The first-line pharmacological treatment for patients with maturity-onset diabetes of the young type 1 (MODY1) and maturity-onset diabetes of the young type 3 (MODY3) are sulfonylureas (SUs) or insulin. However, several reports have suggested the possibility of using incretin-associated drugs, including dipeptidyl-peptidase-4 (DPP-4) inhibitors, for the treatment of patients with these types of MODY. Here we report a case of a pediatric patient with MODY1 who was successfully treated with a DPP-4 inhibitor, alogliptin. A 13-yr-old Japanese girl with diabetes was initially treated with insulin for 5 mo. After diagnosis of MODY1, confirmed via a genetic analysis, treatment was changed from insulin to alogliptin. SUs were prescribed temporarily, but monotherapy with alogliptin finally resulted in good glycemic control. After changing to alogliptin, the patient maintained optimal glycemic control with glycated hemoglobin levels of 6.3–7.0% while maintaining substantial β-cell function. No adverse events associated with alogliptin were observed. These results suggest that DPP-4 inhibitors may be a potential treatment for patients with MODY1 at the early stage of the disease when residual insulin secretion is still being sustained.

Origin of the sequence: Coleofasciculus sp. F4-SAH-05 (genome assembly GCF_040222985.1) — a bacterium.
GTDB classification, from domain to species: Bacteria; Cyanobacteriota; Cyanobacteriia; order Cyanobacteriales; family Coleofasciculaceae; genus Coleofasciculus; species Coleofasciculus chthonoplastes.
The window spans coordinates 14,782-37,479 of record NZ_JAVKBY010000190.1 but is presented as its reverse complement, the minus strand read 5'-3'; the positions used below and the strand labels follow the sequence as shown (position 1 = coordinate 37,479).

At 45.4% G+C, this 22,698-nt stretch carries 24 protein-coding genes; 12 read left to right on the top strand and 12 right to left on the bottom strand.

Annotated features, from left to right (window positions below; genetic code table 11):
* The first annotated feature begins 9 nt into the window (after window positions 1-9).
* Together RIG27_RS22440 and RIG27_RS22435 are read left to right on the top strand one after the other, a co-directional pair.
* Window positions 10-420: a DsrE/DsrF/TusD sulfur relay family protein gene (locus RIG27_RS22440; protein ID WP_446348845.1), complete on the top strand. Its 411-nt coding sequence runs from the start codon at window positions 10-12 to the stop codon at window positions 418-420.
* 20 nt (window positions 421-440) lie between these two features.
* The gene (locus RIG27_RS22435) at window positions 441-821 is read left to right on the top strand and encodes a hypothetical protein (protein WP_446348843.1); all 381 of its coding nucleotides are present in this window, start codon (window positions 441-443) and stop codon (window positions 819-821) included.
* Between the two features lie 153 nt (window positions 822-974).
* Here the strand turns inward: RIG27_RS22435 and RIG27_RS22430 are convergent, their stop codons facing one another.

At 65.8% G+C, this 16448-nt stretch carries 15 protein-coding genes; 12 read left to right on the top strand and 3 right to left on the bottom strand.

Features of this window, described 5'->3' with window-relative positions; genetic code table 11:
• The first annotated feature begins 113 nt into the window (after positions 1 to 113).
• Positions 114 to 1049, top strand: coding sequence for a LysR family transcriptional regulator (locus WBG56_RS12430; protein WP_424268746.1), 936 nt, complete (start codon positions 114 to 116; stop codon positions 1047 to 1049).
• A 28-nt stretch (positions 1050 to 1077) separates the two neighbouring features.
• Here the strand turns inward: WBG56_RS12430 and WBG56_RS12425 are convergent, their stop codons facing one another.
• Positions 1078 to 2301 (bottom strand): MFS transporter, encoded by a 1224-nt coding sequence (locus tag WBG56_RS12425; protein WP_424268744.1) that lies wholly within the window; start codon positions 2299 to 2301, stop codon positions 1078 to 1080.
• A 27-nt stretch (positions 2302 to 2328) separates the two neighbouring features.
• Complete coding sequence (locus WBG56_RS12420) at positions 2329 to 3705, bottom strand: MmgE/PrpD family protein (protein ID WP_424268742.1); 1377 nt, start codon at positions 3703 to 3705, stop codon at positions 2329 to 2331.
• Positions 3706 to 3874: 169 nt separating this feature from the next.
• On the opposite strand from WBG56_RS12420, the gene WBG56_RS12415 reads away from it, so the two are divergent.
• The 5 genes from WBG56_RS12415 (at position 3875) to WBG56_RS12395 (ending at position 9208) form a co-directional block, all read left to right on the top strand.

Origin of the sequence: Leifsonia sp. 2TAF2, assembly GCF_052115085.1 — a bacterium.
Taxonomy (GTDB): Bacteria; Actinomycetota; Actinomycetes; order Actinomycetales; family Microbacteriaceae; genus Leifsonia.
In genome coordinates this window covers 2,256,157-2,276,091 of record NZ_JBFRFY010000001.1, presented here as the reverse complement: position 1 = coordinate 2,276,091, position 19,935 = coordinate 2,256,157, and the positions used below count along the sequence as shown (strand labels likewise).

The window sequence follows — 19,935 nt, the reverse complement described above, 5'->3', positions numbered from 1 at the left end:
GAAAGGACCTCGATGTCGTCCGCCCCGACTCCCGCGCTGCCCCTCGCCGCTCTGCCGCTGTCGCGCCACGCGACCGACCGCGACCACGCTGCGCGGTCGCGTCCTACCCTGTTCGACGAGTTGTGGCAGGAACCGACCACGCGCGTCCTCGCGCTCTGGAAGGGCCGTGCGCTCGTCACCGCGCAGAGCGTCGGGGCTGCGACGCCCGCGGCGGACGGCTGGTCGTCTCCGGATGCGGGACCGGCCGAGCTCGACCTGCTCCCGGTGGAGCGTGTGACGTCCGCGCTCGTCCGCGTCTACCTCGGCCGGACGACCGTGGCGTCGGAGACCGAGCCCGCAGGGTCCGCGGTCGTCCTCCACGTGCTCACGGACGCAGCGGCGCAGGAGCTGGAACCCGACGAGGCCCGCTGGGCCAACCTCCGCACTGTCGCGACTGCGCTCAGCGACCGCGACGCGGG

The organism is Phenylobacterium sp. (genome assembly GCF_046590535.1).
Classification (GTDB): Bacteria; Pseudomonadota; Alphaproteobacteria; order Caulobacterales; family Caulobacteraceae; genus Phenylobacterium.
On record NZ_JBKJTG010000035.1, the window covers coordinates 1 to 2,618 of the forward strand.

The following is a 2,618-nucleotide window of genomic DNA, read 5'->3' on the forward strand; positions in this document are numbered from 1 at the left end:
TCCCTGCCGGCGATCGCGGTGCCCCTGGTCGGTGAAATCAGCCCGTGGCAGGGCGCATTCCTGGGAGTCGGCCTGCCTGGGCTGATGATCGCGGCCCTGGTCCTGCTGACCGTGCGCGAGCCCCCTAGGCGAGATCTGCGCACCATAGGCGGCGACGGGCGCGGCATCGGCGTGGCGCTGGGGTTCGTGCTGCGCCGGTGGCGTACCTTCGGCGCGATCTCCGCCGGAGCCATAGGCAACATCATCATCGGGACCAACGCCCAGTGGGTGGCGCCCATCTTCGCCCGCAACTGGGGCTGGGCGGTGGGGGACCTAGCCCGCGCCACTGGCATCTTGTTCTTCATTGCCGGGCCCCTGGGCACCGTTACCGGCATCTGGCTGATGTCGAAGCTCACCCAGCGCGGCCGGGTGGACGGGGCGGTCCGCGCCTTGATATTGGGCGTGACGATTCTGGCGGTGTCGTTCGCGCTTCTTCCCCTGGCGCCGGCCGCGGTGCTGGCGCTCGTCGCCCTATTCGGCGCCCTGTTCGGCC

A 20-mo-old girl was brought to our department by her mother because of breast enlargement. She was diagnosed with premature thelarche. One month later, she returned to our hospital with a complaint of vaginal bleeding. During the subsequent 6 mo, her vaginal bleeding recurred every month while her breast development disappeared. We performed laboratory tests and imaging. At the end of 6 mo, we realized that her mother’s menstrual bleeding and the patient’s blood staining were concurrent. The mother confessed applying her vaginal flow to her daughter’s underwear. Factitious disorder should be included in the differential diagnosis of unexplained vaginal bleeding in childhood.